Adults Needed for Complicated Grief Study at Pitt
PITTSBURGH, April 29, 2010 - Researchers from the Late-Life Depression Evaluation and Treatment Program at the University of Pittsburgh are seeking adults ages 18 to 95 who have experienced the loss of a loved one and are having emotional difficulties coping with grief. The purpose of the study is to measure response to the drug citalopram when it is administered with or without a psychotherapy that is called complicated grief treatment.
Complicated grief is a bereavement reaction in which acute grief is prolonged, causing distress and interfering with functioning. Citalopram has been approved by the Food and Drug Administration (FDA) for use in the treatment of depression and generalized anxiety disorder, but is not FDA-approved for the treatment of complicated grief.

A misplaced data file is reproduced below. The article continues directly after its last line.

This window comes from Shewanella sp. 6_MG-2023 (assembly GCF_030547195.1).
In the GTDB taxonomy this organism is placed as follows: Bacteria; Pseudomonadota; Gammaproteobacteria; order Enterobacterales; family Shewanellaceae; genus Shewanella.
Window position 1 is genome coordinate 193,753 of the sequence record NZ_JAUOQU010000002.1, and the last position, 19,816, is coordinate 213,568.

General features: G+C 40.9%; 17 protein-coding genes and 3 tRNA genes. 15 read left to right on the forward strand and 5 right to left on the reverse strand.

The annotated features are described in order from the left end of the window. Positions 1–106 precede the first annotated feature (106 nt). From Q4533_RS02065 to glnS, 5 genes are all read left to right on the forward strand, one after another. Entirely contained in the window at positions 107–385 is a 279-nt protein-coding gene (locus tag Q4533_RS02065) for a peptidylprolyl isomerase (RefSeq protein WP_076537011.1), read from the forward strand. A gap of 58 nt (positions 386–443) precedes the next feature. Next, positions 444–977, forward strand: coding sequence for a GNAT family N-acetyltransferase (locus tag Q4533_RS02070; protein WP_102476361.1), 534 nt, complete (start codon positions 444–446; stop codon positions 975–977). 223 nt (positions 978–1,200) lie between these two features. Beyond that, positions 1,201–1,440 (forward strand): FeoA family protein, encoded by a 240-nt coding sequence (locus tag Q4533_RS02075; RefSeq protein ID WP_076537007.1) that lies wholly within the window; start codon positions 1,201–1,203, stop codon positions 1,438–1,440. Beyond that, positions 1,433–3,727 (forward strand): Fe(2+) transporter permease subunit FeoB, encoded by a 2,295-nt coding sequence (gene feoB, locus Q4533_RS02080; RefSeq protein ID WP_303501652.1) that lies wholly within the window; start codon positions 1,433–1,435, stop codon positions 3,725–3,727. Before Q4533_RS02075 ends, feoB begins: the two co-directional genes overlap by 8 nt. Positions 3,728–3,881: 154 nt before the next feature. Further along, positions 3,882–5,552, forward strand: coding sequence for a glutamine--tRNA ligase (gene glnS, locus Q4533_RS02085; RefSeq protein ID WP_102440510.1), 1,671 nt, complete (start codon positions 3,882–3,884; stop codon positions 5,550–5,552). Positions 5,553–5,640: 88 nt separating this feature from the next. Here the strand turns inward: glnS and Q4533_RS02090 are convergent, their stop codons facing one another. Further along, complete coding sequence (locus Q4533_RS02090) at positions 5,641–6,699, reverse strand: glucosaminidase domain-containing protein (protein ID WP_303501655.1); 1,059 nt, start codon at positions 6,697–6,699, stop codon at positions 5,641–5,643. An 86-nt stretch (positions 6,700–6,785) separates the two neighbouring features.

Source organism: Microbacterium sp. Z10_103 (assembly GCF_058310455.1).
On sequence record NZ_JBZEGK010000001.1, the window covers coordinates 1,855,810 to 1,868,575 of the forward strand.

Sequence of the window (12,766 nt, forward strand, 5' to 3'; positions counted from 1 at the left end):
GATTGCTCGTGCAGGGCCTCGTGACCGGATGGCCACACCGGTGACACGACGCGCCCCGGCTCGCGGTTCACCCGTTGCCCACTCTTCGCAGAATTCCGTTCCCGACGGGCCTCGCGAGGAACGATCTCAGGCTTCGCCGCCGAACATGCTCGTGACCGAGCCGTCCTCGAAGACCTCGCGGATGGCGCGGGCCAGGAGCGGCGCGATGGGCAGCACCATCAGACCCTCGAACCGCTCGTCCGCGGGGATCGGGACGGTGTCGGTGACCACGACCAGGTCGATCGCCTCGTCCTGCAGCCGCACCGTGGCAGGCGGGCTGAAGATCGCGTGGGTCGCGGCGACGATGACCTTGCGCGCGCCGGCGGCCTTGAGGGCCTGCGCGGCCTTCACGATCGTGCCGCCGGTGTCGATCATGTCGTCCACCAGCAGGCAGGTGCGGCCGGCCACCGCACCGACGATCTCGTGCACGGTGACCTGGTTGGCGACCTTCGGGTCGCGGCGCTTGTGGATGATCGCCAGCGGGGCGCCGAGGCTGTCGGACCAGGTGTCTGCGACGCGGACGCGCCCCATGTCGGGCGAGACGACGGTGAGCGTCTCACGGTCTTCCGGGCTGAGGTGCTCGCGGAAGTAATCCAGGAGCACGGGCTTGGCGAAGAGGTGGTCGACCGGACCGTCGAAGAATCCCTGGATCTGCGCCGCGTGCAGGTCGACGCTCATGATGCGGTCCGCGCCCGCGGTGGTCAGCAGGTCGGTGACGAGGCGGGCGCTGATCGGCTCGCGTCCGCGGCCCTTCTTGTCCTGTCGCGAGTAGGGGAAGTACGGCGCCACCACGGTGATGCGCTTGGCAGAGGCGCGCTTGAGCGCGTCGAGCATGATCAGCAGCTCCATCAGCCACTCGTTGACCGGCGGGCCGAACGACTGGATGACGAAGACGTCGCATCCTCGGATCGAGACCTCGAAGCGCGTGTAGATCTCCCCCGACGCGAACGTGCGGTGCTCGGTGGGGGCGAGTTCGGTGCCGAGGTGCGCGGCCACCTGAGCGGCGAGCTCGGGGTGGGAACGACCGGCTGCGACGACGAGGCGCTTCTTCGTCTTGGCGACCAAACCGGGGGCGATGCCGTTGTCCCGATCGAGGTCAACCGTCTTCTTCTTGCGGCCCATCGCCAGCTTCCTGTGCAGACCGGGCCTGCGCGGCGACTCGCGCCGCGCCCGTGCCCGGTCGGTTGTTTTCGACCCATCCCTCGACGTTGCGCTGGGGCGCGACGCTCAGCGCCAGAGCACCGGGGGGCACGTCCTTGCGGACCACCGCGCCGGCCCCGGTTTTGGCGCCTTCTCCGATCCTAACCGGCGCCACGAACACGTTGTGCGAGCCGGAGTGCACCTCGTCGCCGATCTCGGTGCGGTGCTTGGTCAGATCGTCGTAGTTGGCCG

There are three steps to the study:
- Initial screening, evaluation and laboratory tests
- Treatment, which is either Complicated Grief Therapy (CGT) plus citalopram; CGT plus placebo; citalopram without CGT; or placebo without CGT. The treatment phase lasts for 16 to 20 weeks.
- Post-treatment assessment and final follow-up phase. Six months after the end of treatment, follow-up is conducted via telephone assessment. The total amount of time required of participants is about three to four hours for the initial assessment, up to 16 study visits lasting about an hour and a half each, and a 30-minute phone call. The total length of study time is 10 months.
This study is funded by a grant from the National Institute of Mental Health and the American Foundation for Suicide Prevention. For more information, call (412) 246-6006 between the hours of 8:30 a.m. and 4:30 p.m.